Locals push for new irrigation deliveries

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Governor Brown's call for the entire state to reduce water use by 25% was not well received locally. (KFSN)

Governor Brown's call for the entire state to reduce water use by 25% was not well received locally. Officials said the Valley has been doing its share for years and communities need more water just to survive.

Elected officials stood side by side outside Selma City Hall and offered a unified voice. They said Governor Brown hasn't done enough to move more water to Valley farms.

Fresno County Supervisor Buddy Mendes said, "Governor are you asleep? I ask you because from December on you could have pumped more water in the delta."

Cities and communities from the west to the east side were represented. Many asked the governor to visit the areas hit hard by the drought. Fallowed land means no work. A homeless encampment has gone up near Mendota. Baldomero Hernandez is the Superintendent of the Westside Elementary School District in Five Points.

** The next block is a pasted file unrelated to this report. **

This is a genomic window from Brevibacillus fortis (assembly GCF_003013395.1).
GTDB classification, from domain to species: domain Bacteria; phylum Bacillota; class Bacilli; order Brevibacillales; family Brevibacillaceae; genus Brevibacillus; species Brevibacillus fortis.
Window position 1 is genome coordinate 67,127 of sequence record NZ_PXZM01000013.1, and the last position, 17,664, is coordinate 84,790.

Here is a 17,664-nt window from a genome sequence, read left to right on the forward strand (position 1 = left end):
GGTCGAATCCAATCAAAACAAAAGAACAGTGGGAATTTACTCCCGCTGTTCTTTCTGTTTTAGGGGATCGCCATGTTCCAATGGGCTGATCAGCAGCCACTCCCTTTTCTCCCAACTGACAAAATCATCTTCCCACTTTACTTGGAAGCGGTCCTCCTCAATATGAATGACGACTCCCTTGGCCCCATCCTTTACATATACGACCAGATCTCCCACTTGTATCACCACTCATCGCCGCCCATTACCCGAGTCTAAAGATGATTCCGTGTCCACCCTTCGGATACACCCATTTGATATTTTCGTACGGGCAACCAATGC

Hernandez said, "Children grow where water flows. Well guess what? Water's not flowing. Governor you need to look at what's going on in your state."

Citrus growers on the Valley's east side rely on water out of Friant Dam. Tulare County Supervisor Allen Ishida said 50,000 acres may be in jeopardy but identified one solution.

Ishida explained, "And that is for the Bureau of Reclamation to allow flows from Millerton Lake through Terra Bella so we can add groundwater into the system so we can keep our trees alive."

Local officials were thankful the governor's plan calls for water projects and money for food banks but said communities would prefer more water because more jobs would be available.



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california waterwaterdroughtpolitics
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